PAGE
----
Online healthcare courses are the norm for today’s budding medical students. Most students dread the boring, two-dimensional, rote learning of “online courses.” Online healthcare courses don’t have to take the inspiration out of learning. At Avidity, our courses are designed to engage and inspire you! What happened to hands-on anatomy, the engaging questions and answers in pathology or epidemiology? None of these topics are cut and dry – and that is what makes the study and practice of medicine so fascinating.
In a field that is constantly evolving and innovation, the way we learn and transfer that learning into the real world should bejust as exciting. Welcome to Avidity Medical Design, where we bring your online healthcare courses to vivid, vibrant life. Our courses are so uniquely engaging, so completely inspired, they smooth out the inevitable transition from book learning to on-the-spot clinical experience.
How do we do it? Here’s some insight into how to transfer your online training directly to the medical office:
The world of online healthcare course design is a lot bigger than most people realize. Why shouldn’t we be usingDreamweaver, Captivate, and Sharepoint in addition to introducing the standard medical software? Sheila D. McCray, MS, CCS, CCS-P, principal of Avidity Medical Design, holds certifications in all these applications and more. She brings her vast experience in medical coding and software design to bear in Avidity’s online health courses.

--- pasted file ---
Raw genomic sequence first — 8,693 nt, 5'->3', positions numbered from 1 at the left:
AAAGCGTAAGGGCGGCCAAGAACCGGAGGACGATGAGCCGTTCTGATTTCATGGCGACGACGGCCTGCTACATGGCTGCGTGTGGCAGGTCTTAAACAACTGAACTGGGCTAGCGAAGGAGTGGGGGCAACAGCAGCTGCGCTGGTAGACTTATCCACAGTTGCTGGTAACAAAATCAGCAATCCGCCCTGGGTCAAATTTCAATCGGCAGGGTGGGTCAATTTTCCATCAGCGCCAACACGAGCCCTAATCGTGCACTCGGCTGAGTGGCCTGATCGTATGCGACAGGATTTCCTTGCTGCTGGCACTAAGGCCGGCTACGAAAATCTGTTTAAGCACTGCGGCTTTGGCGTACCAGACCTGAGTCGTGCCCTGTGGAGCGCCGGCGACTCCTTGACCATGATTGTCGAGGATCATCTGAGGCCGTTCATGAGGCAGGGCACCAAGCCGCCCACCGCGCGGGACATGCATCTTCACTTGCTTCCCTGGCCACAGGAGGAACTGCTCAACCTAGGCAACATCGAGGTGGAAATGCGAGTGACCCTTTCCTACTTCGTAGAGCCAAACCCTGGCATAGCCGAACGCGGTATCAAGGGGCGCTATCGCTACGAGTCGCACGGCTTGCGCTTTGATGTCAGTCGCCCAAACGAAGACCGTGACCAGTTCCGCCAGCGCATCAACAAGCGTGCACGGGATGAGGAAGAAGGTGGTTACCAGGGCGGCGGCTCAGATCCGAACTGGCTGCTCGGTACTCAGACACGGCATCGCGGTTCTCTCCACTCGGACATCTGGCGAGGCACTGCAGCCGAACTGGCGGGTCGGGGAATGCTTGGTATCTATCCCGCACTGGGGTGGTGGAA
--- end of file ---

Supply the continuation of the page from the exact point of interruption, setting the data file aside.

Captivating visuals of anatomy and biological processes brilliantly animated come to life before your eyes. Because Sheila holds a Master’s in Instructional and Performance Technology, the courses she designs for Avidity illuminate medical billing, coding, and statistics like you’ve never seen them before.
An engaged learner is a real-world doer
Because our online courses aim to engage all your senses, and to present information in new, innovative ways, you graduate with an internalized understanding of real-world, clinical applications of all your learning. It is not enough to memorize by rote. Medical offices are anything but predictable, rote, and routine! Avidity’s online healthcare courses transfer your engaged learning directly to your new medical career, doing what you love.